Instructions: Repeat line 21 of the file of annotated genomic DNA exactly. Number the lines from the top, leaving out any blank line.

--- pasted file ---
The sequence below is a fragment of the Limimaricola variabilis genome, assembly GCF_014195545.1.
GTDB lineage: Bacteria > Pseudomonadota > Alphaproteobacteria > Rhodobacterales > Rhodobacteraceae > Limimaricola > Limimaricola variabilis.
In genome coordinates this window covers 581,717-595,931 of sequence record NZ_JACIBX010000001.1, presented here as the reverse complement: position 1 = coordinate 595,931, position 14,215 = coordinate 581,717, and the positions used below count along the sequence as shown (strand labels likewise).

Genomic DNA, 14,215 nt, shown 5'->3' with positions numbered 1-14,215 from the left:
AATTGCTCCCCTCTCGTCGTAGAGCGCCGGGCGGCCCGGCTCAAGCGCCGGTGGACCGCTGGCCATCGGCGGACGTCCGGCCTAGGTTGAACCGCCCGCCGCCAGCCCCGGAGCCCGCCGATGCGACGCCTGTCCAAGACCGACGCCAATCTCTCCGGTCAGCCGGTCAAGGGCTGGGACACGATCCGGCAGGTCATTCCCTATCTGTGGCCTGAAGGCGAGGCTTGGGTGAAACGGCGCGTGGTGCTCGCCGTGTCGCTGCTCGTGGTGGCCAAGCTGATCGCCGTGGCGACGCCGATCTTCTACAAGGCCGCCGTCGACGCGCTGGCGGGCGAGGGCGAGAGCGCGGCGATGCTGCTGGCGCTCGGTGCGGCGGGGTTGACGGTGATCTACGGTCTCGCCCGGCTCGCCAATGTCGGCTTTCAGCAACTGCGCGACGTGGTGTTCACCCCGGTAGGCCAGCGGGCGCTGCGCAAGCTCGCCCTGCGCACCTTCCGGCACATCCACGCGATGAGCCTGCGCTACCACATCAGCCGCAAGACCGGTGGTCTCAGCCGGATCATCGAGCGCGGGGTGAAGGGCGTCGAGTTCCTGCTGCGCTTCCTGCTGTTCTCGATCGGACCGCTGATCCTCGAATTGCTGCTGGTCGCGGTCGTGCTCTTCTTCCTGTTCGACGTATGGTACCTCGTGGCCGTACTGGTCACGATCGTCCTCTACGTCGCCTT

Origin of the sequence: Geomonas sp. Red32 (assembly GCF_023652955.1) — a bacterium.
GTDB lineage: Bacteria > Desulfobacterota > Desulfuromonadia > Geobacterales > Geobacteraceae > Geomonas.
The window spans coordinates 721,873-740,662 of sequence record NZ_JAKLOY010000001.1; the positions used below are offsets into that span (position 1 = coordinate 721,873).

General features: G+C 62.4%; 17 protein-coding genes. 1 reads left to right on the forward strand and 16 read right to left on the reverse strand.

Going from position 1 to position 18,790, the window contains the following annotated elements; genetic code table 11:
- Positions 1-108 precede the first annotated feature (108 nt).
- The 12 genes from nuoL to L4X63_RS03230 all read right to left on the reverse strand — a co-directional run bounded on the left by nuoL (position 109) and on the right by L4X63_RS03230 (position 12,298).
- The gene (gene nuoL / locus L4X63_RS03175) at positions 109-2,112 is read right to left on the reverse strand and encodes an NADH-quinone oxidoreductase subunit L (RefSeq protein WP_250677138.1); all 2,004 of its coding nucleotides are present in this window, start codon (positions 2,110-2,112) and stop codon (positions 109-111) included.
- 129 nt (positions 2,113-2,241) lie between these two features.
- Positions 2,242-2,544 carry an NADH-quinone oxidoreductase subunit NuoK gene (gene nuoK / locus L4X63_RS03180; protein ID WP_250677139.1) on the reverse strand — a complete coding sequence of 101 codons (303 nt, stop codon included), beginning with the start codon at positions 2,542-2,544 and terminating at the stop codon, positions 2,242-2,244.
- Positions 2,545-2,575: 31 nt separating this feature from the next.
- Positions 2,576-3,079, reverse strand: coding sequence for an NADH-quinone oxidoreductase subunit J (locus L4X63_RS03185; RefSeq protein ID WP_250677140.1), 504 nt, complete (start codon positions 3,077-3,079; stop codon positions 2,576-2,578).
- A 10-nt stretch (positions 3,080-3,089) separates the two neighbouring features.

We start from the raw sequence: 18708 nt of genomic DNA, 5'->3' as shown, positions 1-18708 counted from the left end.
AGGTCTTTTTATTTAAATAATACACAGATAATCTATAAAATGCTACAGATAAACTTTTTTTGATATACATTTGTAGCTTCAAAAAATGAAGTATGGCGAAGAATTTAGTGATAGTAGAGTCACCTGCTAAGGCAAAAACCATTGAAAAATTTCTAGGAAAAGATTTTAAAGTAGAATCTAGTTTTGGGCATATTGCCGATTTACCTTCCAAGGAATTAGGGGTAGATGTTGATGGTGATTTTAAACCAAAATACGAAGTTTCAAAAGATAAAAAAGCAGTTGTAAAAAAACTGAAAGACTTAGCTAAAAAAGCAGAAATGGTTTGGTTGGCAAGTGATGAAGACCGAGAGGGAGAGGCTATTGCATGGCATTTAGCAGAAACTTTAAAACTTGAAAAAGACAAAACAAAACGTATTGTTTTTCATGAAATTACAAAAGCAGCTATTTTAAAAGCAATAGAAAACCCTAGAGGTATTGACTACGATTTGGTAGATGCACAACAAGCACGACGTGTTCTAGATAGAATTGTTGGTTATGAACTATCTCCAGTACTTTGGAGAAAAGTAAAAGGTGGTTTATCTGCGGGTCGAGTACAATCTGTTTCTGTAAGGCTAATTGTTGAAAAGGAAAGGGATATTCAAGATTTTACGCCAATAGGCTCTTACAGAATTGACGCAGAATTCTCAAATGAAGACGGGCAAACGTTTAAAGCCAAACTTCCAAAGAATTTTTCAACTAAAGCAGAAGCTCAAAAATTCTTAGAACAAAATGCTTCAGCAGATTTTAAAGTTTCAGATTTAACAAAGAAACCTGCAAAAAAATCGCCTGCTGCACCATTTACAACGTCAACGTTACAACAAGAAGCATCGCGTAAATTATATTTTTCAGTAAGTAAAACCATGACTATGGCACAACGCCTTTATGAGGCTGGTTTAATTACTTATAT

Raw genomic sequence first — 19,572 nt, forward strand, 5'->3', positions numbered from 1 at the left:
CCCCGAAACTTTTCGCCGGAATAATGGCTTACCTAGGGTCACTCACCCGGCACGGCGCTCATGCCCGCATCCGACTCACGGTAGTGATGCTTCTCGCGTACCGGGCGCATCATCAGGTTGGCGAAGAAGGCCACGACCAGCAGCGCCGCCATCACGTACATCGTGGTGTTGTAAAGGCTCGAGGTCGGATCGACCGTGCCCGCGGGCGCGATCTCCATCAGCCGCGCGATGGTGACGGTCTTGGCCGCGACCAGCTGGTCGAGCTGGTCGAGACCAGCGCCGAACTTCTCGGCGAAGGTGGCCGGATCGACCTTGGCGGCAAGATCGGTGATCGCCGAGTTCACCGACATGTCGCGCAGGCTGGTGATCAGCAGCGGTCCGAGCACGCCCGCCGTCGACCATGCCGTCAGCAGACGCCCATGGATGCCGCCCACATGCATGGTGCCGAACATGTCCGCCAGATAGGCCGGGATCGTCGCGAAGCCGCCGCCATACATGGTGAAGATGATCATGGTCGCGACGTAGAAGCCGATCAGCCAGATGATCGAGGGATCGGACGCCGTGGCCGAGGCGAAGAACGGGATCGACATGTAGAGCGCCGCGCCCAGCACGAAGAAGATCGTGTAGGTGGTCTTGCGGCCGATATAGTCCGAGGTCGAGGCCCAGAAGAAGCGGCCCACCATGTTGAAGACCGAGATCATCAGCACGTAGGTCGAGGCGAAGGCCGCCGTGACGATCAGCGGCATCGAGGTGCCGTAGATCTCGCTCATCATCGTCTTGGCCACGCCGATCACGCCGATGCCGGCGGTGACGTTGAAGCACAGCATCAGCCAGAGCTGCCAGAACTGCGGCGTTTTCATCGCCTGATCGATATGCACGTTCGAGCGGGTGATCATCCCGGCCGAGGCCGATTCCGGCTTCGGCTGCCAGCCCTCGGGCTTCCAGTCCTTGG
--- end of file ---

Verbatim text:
Raw genomic sequence first — 19,572 nt, forward strand, 5'->3', positions numbered from 1 at the left: